January 4, 2018
Inside the Next Factory of the Future: Industry 5.0
As manufacturers maneuver through Industry 4.0, the latest Industrial Revolution
, you can’t help but marvel at the awesomeness of the technology. It brings together robots, internet-connected devices, and invisible networks of data racing through the air to produce intelligent, automated systems where robots take over—and more efficiently execute—the routine, mundane duties of the factory.
Awesome… yet, somewhat familiar. Wasn’t that the plot of the Will Smith movie where robots then try to take over the United States? Is it really a good idea to put so much responsibility in their mechanical hands? Just like Smith’s character in the film, many people don’t trust robots and worry that they will eliminate the need for workers in the factories after Industry 4.0. Luckily, while real life may parallel fiction, it’s generally not as dramatic or spectacular. Instead, robots in manufacturing environments will increase the value of laborers and create better jobs for them in the era of Industry 5.0.
According to visionaries like Esben H. Østergaard, Chief Technology Officer at Universal Robots
, Industry 5.0 will bring the human touch back to manufacturing. Whereas 4.0 puts advanced technologies at the center stage of production, Industry 5.0 will actually see people working alongside factory systems.
This digital transformation of Industry 4.0 is creating new smart factories where machines are not only connected to the internet, but also producing and collecting data from across the supply chain. This data is analyzed to reveal intelligence that drives quality improvement, process optimization, cost reduction, and regulatory compliance on the factory floor.
Industry 5.0 will optimally marry the high-speed and accuracy of industrial automation with the cognitive, critical thinking skills of human staff. So rather than technology displacing people, it will actually enhance their roles in manufacturing. The responsibility of repetitive tasks like drilling or data entry will fall to automated, collaborative systems. Staff can then take on higher-level responsibilities in supervising these systems, making real-time decisions, and looking for opportunities to elevate quality and production processes.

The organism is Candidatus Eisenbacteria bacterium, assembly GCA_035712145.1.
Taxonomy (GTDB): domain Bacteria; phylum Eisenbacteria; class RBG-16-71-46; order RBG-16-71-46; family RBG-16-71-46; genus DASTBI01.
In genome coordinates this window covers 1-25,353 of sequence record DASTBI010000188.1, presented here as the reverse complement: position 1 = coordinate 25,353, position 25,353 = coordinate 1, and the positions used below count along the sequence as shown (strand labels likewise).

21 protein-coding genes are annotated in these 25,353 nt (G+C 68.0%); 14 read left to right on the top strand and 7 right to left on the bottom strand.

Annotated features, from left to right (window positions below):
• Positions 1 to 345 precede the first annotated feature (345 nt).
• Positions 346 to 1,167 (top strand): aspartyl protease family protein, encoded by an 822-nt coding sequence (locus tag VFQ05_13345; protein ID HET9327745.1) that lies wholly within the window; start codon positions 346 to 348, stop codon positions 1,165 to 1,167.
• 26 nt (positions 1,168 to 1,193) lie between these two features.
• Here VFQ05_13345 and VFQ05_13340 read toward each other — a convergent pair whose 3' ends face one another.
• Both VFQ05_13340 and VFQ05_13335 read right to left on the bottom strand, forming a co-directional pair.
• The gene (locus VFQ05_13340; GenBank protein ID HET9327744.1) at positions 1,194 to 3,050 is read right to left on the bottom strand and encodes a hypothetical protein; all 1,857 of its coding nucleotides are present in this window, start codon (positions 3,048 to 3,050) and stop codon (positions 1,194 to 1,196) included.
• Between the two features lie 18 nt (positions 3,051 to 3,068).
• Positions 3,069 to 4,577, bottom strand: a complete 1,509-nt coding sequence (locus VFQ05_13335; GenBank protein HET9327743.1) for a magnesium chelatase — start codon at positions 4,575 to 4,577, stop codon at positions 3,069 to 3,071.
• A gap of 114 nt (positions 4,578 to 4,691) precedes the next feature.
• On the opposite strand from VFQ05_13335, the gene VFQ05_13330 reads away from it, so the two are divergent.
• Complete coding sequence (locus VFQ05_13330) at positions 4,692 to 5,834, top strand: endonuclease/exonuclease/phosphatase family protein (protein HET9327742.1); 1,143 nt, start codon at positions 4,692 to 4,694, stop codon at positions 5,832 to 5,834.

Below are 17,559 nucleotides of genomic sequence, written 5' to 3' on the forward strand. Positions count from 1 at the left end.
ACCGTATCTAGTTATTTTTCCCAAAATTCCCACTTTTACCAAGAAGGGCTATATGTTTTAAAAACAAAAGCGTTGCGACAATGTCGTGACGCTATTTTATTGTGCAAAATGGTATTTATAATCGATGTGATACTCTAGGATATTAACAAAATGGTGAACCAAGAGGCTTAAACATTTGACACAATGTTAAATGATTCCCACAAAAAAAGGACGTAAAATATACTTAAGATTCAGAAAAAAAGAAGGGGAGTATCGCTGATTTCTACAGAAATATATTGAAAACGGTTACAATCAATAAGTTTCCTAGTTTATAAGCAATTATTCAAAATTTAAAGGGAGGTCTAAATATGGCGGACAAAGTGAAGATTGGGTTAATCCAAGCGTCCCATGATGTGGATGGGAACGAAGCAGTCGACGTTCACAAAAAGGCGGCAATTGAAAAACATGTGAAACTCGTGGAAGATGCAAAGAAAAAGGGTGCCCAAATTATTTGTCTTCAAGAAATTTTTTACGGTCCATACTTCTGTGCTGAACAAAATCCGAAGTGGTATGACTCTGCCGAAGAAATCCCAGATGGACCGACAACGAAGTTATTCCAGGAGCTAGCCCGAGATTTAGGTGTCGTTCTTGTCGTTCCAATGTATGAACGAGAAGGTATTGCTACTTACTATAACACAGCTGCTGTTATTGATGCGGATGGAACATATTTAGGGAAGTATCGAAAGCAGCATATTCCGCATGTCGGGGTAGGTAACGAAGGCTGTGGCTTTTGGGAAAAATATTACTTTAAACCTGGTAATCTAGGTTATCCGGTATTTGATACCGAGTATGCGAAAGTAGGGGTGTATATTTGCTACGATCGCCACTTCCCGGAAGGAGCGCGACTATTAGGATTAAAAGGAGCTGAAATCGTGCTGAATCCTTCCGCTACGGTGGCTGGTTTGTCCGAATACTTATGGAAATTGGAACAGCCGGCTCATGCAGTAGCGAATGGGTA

This harmony of cognitive thinking and mechanical output is not as far in the future as you might think. In fact, an Accenture survey
of 512 manufacturing executives from across North America, Europe, and Asia revealed that 85% of respondents foresee human-machine collaborative environments to be commonplace in their production processes by 2020 – just three years away!
Understandably, that anticipated 2020 date can be alarming for manufacturers who are just now making headway into adopting 4.0 technologies and moving towards digital transformation. Fortunately, human-machine collaboration has already begun and will naturally evolve with the transformation to smart factories. One example of this is a Quality Intelligence solution.
By leveraging the cloud, a Quality Intelligence solution centralizes quality data collected from plant floors across the enterprise. The data is collected both automatically and manually, depending on the situation and interface at each data entry point. The enterprise visibility attained from the aggregated data enables quality professionals, decision makers, and C-suite executives to analyze charts and dashboards that produce operational insights about continuous improvement opportunities.
In Industry 5.0, data collection is further automated and more inputs are added through robotic systems and internet-connected devices. The new factory worker will use the same charts and dashboards from the Quality Intelligence solution to monitor the factory of the future and quickly and intelligently make decisions about how to optimize a machine and/or process—often before there’s an issue. Automated alarms from the same system will immediately notify staff if a robot has gone offline, or if an automatic lathe needs a tune-up to correct out-of-spec products before an entire lot must be scrapped.
While Industry 4.0 and digital transformation may be at the top of everyone’s minds, it’s important to keep an eye towards the future. History has shown that the manufacturing world is not static; it is constantly propelled forward by new technologies. Just as Industry 4.0 technologies go beyond many manufacturers’ comfort zones, Industry 5.0 will also require an open mind and willingness to embrace the changing role of the factory worker.
What remains constant, however, is the need for quality products and the manufacturer’s desire to produce them. Continuing to innovate and invest in technologies helps to uncover new operational efficiencies, but it is human intellect that applies these insights to deliver a top quality product to market.